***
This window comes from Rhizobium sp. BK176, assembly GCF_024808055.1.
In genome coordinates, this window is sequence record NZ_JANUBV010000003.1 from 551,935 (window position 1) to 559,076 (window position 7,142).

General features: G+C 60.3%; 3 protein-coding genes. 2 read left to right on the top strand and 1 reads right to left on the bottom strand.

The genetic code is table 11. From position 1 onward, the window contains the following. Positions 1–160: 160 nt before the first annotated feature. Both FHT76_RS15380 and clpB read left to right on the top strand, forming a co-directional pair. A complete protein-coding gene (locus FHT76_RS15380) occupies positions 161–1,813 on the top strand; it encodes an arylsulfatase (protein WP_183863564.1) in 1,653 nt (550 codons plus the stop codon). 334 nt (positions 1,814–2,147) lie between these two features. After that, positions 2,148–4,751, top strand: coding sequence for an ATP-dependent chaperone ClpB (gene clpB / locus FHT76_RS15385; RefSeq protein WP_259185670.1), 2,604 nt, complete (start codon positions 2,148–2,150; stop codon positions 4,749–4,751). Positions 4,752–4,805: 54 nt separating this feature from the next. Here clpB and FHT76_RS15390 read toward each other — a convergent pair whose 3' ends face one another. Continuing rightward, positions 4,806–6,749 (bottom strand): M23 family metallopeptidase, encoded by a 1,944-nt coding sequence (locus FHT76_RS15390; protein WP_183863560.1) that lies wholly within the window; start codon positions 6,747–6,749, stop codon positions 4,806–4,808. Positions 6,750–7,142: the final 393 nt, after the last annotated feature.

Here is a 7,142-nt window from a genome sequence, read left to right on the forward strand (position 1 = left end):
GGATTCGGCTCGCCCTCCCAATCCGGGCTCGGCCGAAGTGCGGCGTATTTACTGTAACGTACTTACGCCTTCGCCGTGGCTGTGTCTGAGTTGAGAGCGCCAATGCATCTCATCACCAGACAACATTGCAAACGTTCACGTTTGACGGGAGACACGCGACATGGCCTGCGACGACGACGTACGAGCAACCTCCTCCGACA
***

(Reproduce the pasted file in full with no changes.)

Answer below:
This window comes from Rhizobium sp. BK176, assembly GCF_024808055.1.
In genome coordinates, this window is sequence record NZ_JANUBV010000003.1 from 551,935 (window position 1) to 559,076 (window position 7,142).

General features: G+C 60.3%; 3 protein-coding genes. 2 read left to right on the top strand and 1 reads right to left on the bottom strand.

The genetic code is table 11. From position 1 onward, the window contains the following. Positions 1–160: 160 nt before the first annotated feature. Both FHT76_RS15380 and clpB read left to right on the top strand, forming a co-directional pair. A complete protein-coding gene (locus FHT76_RS15380) occupies positions 161–1,813 on the top strand; it encodes an arylsulfatase (protein WP_183863564.1) in 1,653 nt (550 codons plus the stop codon). 334 nt (positions 1,814–2,147) lie between these two features. After that, positions 2,148–4,751, top strand: coding sequence for an ATP-dependent chaperone ClpB (gene clpB / locus FHT76_RS15385; RefSeq protein WP_259185670.1), 2,604 nt, complete (start codon positions 2,148–2,150; stop codon positions 4,749–4,751). Positions 4,752–4,805: 54 nt separating this feature from the next. Here clpB and FHT76_RS15390 read toward each other — a convergent pair whose 3' ends face one another. Continuing rightward, positions 4,806–6,749 (bottom strand): M23 family metallopeptidase, encoded by a 1,944-nt coding sequence (locus FHT76_RS15390; protein WP_183863560.1) that lies wholly within the window; start codon positions 6,747–6,749, stop codon positions 4,806–4,808. Positions 6,750–7,142: the final 393 nt, after the last annotated feature.

Here is a 7,142-nt window from a genome sequence, read left to right on the forward strand (position 1 = left end):
GGATTCGGCTCGCCCTCCCAATCCGGGCTCGGCCGAAGTGCGGCGTATTTACTGTAACGTACTTACGCCTTCGCCGTGGCTGTGTCTGAGTTGAGAGCGCCAATGCATCTCATCACCAGACAACATTGCAAACGTTCACGTTTGACGGGAGACACGCGACATGGCCTGCGACGACGACGTACGAGCAACCTCCTCCGACA